In former times, God, without body or form, could in no way be represented.   But today, since God has appeared in the flesh and lived among men, I can represent what is visible in God.   I do not venerate matter, but I venerate the Creator of matter, who became matter for my sake, who assumed life in the flesh, and who, through matter, accomplished my salvation.

The Incarnation involved having a universe that is so designed by God that it can be a an instrument of his saving will, an instrument of theophany; and human nature must be such that can belong to a Divine Person without losing its.   Thus, Karl Rahner defined the human being in the light of the Incarnation as capax Dei.

      This idea that an icon is a window into eternity and a means by which eternity enters into contact with us in time is bound up with the the basic Christian idea that creation has its true nature restored to it in Christ.   I picked this Orthodox quotation from somewhere:
the Orthodox experience a sacrament as primarily a revelation of the sacramentality of creation itself, for the world was created and given to man for conversion of creaturely life into participation in divine life. If in baptism water can become a “laver of regeneration,” if our earthly food—bread and wine—can be transformed into partaking of the body and blood of Christ, if, to put it briefly, everything in the world can be identified, manifested and understood as a gift of God and participation in the new life, it is because all of creation was originally summoned and destined for the fulfilment of the divine economy—”then God will be all in all.

If everything in the world becomes a gift of God "for the conversion of creaturely life into a participation in the new divine life", once it comes into the context brought about by Christ's death and resurrection - and blessing is the normal way that a creature enters into the orbit of the Church - then an image that has been blessed by the Church is not merely a teaching tool or a holy reminder: it becomes a means by which we partake in the divine life.   As the Orthodox would say, in being blessed by the Church, an icon assumes the proper function of Nature which was lost by sin: it becomes a gift of God, a means by which God makes us ever more profoundly sharers in his own life.   This process they call theosis.   It remains for us to examine in what way it becomes a true instrument in our sanctification.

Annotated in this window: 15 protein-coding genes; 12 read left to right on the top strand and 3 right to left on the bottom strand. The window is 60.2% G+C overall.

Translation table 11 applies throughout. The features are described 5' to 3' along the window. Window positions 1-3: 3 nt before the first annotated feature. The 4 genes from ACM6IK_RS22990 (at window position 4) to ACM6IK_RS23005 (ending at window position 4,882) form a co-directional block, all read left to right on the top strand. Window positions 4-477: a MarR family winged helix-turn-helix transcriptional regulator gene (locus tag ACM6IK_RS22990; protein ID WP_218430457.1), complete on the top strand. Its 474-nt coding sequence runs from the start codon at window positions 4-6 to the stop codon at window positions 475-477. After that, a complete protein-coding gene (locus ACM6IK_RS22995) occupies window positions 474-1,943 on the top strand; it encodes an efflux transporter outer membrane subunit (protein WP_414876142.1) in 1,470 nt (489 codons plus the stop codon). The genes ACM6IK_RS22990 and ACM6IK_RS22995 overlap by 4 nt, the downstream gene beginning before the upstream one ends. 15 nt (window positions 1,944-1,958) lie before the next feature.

The first thing I want to say about the icon is that it is an image that is manifesting a presence, the presence of Our Lord, Our Lady or of saints.  The next thing is that it is an active, rather than a passive presence, in that the saints in heaven have a far more intense love for God and for us than we have and are eager to help contribute to our salvation.   Indeed, their human love has so deepened and widened that it has become an instrument of the Holy Spirit that infuses and transforms it

.   Like the windows of the Sainte Chapelle that head this blog, those who paint icons do not put their signature to them because, in comparison with glory of God that shines through them, the love and concern of Christ, Our Lady and the saints that use them as instruments, the salvation of those who are helped through them, the name of the artist is of no importance.